A word of caution, before sealing the decking, it needs to be dried, which is dangerous as this is the very action that splits the wood. The key is to protect the decking from extremes while drying. If you can’t dry out the decking under tarps before installing, shading the deck from the extreme summer sun will help to slow the drying process. It’s not the drying that damages but the speed. Just like cooking, better slow-roasted than burned. Covering the decking, giving it time for the centre to dry out at the same pace as the surface.
Once the decking is sufficiently dried, you are ready to stain or clear seal the decking to protect it. It is important that the decking is sealed or stained but not painted. Painting decking is not good for the wood. As paint forms a film over the decking, trapping high levels of water in the boards increasing rot. The paint will also crack and peel off once the decking does dry, unlike stain. Paint sits on top of the decking, so when the board shrinks, the paint peels off as it does not contract with the wood.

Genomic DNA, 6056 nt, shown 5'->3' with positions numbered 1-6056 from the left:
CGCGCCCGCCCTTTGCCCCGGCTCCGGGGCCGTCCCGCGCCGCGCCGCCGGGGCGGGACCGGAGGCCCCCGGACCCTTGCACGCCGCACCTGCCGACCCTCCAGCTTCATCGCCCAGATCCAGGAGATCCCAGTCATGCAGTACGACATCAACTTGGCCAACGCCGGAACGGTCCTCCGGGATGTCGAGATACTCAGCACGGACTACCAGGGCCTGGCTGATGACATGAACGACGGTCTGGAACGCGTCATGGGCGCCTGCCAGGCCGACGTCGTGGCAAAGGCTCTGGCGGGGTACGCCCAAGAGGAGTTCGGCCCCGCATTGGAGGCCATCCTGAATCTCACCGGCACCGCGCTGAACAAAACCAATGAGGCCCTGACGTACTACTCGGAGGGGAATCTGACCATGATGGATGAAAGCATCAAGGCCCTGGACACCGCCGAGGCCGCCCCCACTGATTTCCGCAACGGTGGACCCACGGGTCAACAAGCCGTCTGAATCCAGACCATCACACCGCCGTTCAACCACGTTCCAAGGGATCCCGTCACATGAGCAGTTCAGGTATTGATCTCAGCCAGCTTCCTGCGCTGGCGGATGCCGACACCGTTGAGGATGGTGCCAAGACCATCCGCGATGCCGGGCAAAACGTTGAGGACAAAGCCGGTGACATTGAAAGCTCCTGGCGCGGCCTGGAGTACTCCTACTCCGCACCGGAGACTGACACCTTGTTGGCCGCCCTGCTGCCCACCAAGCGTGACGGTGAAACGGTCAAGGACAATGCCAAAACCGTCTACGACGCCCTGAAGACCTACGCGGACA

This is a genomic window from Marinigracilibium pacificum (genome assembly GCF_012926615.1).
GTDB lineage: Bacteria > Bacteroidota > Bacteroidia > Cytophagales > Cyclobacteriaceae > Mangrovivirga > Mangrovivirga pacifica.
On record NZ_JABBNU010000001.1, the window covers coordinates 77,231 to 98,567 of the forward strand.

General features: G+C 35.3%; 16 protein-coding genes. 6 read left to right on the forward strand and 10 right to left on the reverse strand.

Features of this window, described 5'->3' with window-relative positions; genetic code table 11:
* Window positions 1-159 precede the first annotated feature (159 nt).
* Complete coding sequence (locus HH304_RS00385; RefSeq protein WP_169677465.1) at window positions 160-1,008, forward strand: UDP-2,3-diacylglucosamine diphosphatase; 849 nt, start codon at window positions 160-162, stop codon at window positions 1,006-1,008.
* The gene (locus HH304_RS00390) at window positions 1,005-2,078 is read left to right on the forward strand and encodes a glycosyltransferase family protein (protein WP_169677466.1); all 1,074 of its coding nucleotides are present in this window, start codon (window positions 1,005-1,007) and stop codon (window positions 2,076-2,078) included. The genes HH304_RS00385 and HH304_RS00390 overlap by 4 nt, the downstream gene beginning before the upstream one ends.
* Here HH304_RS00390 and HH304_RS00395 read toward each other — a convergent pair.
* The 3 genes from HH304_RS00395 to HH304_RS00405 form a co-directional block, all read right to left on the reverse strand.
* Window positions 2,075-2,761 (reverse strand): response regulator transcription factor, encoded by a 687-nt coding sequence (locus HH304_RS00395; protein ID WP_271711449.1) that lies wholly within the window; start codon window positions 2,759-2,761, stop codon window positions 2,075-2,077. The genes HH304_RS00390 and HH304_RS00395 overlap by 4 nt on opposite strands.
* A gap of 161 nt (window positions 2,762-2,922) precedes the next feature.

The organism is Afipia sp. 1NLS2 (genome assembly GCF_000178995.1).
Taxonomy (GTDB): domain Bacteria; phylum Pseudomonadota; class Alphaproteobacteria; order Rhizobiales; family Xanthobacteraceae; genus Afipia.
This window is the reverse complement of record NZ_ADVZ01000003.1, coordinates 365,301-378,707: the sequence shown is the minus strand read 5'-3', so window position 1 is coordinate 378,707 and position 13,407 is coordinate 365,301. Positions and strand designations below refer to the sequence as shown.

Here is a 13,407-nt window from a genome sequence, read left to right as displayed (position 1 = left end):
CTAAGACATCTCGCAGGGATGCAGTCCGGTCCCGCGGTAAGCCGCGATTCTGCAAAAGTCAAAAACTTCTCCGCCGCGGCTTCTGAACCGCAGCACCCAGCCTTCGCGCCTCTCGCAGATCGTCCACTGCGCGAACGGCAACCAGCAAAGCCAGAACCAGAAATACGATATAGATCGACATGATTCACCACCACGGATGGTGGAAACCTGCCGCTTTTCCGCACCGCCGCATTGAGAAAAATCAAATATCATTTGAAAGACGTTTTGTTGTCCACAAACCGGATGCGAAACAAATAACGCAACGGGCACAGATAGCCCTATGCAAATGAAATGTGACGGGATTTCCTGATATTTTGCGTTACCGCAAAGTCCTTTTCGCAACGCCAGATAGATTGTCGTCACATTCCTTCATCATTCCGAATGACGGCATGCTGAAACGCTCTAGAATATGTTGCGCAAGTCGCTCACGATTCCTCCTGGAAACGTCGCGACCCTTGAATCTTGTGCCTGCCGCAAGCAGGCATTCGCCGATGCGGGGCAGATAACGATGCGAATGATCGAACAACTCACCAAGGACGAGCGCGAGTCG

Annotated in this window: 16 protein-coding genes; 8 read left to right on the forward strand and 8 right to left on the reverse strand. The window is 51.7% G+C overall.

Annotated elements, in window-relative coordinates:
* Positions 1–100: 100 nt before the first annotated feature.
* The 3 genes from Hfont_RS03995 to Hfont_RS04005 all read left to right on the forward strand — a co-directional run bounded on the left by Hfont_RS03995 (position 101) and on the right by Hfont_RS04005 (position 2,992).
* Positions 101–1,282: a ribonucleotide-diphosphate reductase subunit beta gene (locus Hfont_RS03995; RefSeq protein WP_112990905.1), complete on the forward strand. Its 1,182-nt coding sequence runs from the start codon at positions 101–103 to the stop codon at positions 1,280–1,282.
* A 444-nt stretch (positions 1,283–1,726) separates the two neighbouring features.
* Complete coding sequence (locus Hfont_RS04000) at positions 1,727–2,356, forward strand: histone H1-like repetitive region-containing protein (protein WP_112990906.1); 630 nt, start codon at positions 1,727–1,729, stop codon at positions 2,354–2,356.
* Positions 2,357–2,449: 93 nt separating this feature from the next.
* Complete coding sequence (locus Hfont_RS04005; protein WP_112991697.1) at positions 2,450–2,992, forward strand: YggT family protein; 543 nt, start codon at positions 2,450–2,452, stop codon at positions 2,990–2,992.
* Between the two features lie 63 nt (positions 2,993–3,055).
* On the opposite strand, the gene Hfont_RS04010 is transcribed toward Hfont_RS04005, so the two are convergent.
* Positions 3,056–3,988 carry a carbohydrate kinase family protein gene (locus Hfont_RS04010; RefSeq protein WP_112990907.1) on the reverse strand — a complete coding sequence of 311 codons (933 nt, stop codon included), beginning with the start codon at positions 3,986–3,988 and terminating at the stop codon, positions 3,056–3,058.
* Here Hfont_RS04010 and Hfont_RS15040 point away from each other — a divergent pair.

Minimizing End Cracking of decking
There are three ways to minimize the end of the decking from splitting. Addressing these will stop the decking from splitting as it dries.
End seal the decking before installing
The cut end of decking bleeds out moisture faster than the rest of the decking. Wood is composed of millions of straws of cells holding water. When you cut the decking, the moisture rapidly leaks out the ends, causing the end of the decking to dry out faster. The decking rapidly drying, cracks. Sealing the ends slows drying and cracking of the boards.
Move the location of fasteners to minimize decking splitting
The closer the fasteners are to the boards’ end, the more it will split the decking. By overhanging the decking a 1 ½” (38mm) gives the decking more material around the fasteners to hold the decking together.